Amaechi and the maritime crisis
The lingering crisis in the maritime sector appears to be heading towards a resolution. Going by an online publication, www.maritimematters.com.ng, the Minister of Transportation, Rotimi Chibuike Amaechi, seems resolved to bring this crisis to a close.
In a memo he was said to have written to President Muhamadu Buhari, according to the online publication, Amaechi was emphatic that it was time for the maritime industry to move forward. Amaechi’s letter dwelt on the designation of ports terminals and classification of cargoes, which followed the concession of the ports in 2006.
Amaechi took the president through a concise history of the ports concession. Stressing that “the reform was aimed at reducing the cost of port services, increase efficiency in port operation, freeing government from costs of developing or managing port operations and improve revenue to the government.” The Minister added that, soon after the commencement of the port concession exercise, some concessionaires and even private jetties started diverting vessels laden with oil and gas related cargoes to non-oil and gas terminals and jetties instead of those designated to handle these cargoes.
It is important however to state that President Olusegun Obasanjo, the architect of the port concession and his successor, Umaru Musa Yardua tried to resolve these issues but the disputes persisted essentially because both the port operators and government agencies, including NPA and the Ministry of Transport, remained incalcitrant as Presidential directives were consistently violated.
However, Yardua’s successor, President Goodluck Ebele Jonathan gave what many consider a clear and final directive on the oil and gas cargo controversial issue. Precisely, on April, 27, 2015, NPA sent a directive from the president to all terminal operators and shipping companies.
The directive stated in clear terms that all oil and gas related cargoes must berth at the designated terminals in Onne, Warri and Calabar.
The directive also ordered LADOL Integrated Logistics Base, to move its fabrication yard to Agge in Bayelsa State. Many of the concessionaires led by LADOL have since challenged Jonathan’s directive in different courts and the cases are still pending in these courts.
This was the situation Amaechi met on ground on his appointment. The Minister frowned at this flip-flop of presidential directives and decided to tackle the oil and gas cargo demon once and for all. In the said memo to the President, Amaechi, explained how he came into the oil and gas fray. According to him, “Messrs Julius Berger protested the categorization of the terminals by BPE which led to my convening of stakeholders meeting on 22nd February, 2016 and 21st – 22nd March 2016”. His ministry, “after analyzing the submissions of the various stakeholders, decided to respect the last presidential approval dated 19th April, 2015 and all relevant government directives on the categorization of the terminal”. The minister adds that the Presidential approval states that, “all oil and gas related cargoes must be handled only at the designated terminals as in the letter of BPE”.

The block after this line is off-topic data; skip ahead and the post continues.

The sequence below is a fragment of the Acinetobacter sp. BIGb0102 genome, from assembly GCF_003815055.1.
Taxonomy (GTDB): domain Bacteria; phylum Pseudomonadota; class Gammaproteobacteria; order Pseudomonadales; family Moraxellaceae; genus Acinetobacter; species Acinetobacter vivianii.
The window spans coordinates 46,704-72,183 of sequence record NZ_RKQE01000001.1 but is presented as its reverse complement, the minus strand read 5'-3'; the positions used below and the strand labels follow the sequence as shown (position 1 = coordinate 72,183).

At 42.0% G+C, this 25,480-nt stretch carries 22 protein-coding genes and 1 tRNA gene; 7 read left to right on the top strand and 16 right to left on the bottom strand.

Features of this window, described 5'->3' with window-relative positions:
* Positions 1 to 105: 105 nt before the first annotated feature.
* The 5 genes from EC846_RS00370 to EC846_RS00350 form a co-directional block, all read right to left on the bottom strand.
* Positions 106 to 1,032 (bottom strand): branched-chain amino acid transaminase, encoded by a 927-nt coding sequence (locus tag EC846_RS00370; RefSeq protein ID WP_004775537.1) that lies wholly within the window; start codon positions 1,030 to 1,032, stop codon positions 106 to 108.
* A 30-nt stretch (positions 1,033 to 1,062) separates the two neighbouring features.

The meeting however, took a different dimension according to the Honourable Minister, when LADOL made an appeal to him to rescind the last Presidential approval made 19th April 2015 and to replace it with an earlier approval made by the then president, dated 4th August, 2008. According to Amaechi, in the process, “a correspondence between the Presidency and the Ministry which were by right, Top Secret communications with Mr. President’s handwritten directives” was exhibited.
The Minister received further shock when he instructed the Permanent Secretary in his ministry to investigate how a Top Secret government paper was obtained, only to discover that the Top Secret memo had been “exhibited in the bundle of documents filed in court against the government”. The revelations at the stakeholders meetings left his ministry with no choice but to take the position “to rely on the last Presidential Approval in order to put an end to the issue of stakeholders petitioning each incoming Administration, such that the President would overturn the approval given by his predecessor on the same issues giving rise to an unending series of policy summersaults in this very critical sector of the economy”.
The minister is worried about the huge revenues, which the government is losing as a result of the indiscriminate berthing of oil and gas cargoes and much more worried by the inconsistency of NPA which ordinarily should be the arrow-head in the quest to increase government’s revenue drive at the ports by putting an end to the diversion of oil and gas cargoes to other commercial ports. For Amaechi and his Ministry, this categorization of ports must be protected because while the commercial and non-oil and gas terminals pay a paltry 1.1 USD, for oil and gas cargo, the operators of oil and gas terminals pay a special rate of 5.83 USD per ton of the same cargo to the government.
If government must increase revenue generation at the ports, therefore, Amaechi stressed that the categorization of the ports and the classification of oil and gas cargo as contained in the last Presidential directive of 19th April 2015 must be sustained in accordance with the position of the BPE as encapsulated in their letter.
• Benson wrote from Yenagoa.